Brad waited impatiently for the brandy to take effect. Some of Nietupski's obvious fear was transferring to the tight muscles on the back of his (Brad's) neck. The winged oval apparently meant something to Nietupski and Brad wasn't leaving until he got some answers.
As he continued to sip the brandy, Nietupski relaxed. Trembling slowed to intermittent hitches, his eyes cleared, and he stopped rambling.
"I'm sorry if I upset you, Mr. Nietupski. That wasn't my intention. Can you tell me what you know about this symbol?"
Nietupski turned wary eyes to Brad. "Just who the hell are you, and where the hell did you get that?"
Brad hesitated. He had been unprepared to reveal his own motives. Sure that Nietupski would spill his guts of his own accord. Perhaps another approach? Perhaps if he offered some info -- he might get Nietupski talking.
"That other Officer Swistack, the one who came to your door and arrested Joe Nightshade? He was my father. I remembered the old pictures of the crime scene. I remembered the winged ovals.
This one was taken from a new crime scene a few weeks ago. I, of course thought of your father . . ."
"Nietupski. His name was Joe Nietupski. You cops gave him that other name! What-da-ya-think, my father came back from the dead? He wasn't a murderer. He didn't really kill them, you know."
(It worked, keep him talking!)
"I don't understand," Brad said. "Wasn't your father involved in a cult? Human sacrifices, that kind of thing?"
"Ha," Nietupski barked. "It wasn't my father who was into that shit. It was my mother. My mother and my sisters. Oh, it's all so complicated. You wouldn't believe any of that stuff.
The courts didn't believe it. Nobody'll listen until it's too late. And believe me that time is coming. It may already be here."
Nietupski's voice had dropped to a whisper, his large eyes darted frantically about the big room resting uneasily on the windows. "Excuse me a moment," Nietupski rose shakily to his feet and wobbled from window to window, closing the blinds.
Switching on a bank of ceiling lights, he returned with another tumbler of brandy, which he sipped nervously.
"I'm afraid, Officer Swistack, that I can't tell you anything that you'd want to hear. My mother was nuts and into some weird shit. It's a long and complicated story and I just don't have the energy to go into it. Besides, your kind took my Dad. Took him and locked him away for all those years. HE WAS A DECENT MAN! I don't owe you anything." Nietupski was furiously brushing tears from his eyes.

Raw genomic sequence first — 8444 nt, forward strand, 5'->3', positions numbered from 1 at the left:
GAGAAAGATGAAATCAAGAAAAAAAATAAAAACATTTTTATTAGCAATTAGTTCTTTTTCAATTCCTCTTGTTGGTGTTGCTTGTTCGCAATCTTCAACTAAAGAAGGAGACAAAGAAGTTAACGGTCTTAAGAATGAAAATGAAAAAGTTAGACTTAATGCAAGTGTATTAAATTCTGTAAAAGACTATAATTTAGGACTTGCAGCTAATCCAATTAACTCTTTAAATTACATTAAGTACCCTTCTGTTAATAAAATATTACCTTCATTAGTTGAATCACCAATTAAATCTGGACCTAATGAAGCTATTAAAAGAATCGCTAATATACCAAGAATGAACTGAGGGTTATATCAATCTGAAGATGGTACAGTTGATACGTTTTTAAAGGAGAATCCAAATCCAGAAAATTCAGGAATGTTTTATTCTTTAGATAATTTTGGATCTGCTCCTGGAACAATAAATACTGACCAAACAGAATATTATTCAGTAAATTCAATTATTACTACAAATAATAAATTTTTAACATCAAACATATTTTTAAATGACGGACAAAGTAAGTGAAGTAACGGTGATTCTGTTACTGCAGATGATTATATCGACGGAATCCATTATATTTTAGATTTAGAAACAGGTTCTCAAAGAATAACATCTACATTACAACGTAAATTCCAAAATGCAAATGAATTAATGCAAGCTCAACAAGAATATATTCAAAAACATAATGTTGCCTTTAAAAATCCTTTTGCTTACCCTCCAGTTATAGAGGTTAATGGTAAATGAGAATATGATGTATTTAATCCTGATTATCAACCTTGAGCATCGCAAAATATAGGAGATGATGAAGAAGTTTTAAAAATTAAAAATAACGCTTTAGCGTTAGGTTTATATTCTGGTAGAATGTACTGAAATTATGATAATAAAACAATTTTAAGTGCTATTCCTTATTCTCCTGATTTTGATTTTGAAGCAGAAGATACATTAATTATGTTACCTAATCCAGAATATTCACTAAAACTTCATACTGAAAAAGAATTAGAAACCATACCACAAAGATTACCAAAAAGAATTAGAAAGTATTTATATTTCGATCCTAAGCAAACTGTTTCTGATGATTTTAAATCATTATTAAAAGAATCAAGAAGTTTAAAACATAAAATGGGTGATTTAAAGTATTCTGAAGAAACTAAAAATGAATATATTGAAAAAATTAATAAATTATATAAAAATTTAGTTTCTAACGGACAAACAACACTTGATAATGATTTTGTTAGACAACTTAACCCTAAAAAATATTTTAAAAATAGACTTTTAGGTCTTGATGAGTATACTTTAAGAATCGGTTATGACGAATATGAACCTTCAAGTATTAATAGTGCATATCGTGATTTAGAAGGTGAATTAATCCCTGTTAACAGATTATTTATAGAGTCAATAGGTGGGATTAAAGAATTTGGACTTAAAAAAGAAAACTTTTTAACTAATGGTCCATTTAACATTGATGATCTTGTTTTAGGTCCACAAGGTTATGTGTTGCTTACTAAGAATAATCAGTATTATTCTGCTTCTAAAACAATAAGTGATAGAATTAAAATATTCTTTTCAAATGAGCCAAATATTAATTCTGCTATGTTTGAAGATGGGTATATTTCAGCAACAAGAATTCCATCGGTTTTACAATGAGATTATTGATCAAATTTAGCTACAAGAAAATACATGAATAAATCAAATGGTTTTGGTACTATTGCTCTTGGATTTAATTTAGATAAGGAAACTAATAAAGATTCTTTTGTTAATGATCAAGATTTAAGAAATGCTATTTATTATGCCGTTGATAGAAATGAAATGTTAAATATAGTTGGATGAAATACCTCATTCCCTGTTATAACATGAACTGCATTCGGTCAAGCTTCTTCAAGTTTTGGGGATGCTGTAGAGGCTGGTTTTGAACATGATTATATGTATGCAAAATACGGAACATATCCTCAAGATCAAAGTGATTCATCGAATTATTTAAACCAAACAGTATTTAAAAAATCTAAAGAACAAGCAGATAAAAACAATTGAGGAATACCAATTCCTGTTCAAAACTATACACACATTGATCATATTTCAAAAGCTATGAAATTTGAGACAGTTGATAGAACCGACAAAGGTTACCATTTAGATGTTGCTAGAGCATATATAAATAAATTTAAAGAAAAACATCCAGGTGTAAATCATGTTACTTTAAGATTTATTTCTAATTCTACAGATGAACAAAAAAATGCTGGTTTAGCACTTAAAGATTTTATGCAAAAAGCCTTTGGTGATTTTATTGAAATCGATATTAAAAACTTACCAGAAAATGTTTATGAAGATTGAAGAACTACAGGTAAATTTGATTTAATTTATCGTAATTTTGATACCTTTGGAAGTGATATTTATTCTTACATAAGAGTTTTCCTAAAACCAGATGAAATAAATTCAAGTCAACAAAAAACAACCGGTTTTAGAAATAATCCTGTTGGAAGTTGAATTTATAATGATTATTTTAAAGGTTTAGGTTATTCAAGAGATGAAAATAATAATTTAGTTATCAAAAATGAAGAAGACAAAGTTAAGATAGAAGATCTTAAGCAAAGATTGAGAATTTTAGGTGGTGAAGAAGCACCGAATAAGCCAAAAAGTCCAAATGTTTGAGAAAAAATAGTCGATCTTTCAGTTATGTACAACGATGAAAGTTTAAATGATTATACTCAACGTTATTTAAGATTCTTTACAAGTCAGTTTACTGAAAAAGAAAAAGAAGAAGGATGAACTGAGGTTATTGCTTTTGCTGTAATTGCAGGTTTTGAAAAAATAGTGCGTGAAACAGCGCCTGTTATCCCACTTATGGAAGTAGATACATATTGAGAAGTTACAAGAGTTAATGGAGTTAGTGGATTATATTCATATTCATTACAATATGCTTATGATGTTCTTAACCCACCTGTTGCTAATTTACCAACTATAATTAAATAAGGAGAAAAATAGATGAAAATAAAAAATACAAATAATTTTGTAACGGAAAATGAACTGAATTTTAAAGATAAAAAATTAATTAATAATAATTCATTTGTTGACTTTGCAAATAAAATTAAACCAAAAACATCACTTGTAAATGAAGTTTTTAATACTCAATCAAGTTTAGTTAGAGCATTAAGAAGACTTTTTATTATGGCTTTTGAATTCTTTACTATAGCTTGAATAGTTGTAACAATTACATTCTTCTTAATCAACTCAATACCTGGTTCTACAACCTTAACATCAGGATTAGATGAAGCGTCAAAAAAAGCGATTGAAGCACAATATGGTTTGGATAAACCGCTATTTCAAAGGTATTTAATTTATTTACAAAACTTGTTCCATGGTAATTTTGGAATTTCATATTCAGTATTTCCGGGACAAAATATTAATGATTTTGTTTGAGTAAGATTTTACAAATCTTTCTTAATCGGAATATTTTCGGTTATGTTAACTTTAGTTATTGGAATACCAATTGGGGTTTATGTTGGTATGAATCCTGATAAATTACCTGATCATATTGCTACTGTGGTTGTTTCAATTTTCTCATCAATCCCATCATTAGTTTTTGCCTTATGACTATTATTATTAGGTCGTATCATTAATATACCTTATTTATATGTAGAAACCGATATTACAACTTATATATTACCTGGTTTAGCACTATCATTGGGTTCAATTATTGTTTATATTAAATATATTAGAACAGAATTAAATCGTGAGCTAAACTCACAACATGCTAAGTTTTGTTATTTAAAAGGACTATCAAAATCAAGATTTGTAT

"Tears won't help," he mumbled. "They'll use them."
"Mr. Nietupski, good men are being killed right now. If you can shed some light on these cases . . ."
"Oh come now, Officer. It isn't GOOD men who are being killed, is it?"
That statement startled Brad. Nietupski knew. He knew who the Memphis-Mangler was. He knew far too much about everything.
Perhaps he knew so much because he WAS the Memphis-Mangler. The closed blinds . . . Brad had been foolish enough not to tell anyone where he was going . . .
Cautiously, Brad reached a sweating hand beneath his jacket and unsnapped the safety strap of his shoulder holster.
(Like father, like son?)
As if reading Brad's thoughts, Nietupski went on, "My father was no murderer and neither am I. We don't fit the profile – do we?"
Brad knew he was right but decided to goad him into talking more.
"You seem to know a lot about these deaths, Mr. Nietupski. Perhaps I should take you in for questioning?"
This was the furthest thing from Brad's mind, but it seemed to work for Nietupski. He sagged back in his chair, "Okay, okay, I'll tell you what I know, but believe me, you'll wish I hadn't."
Continued . . .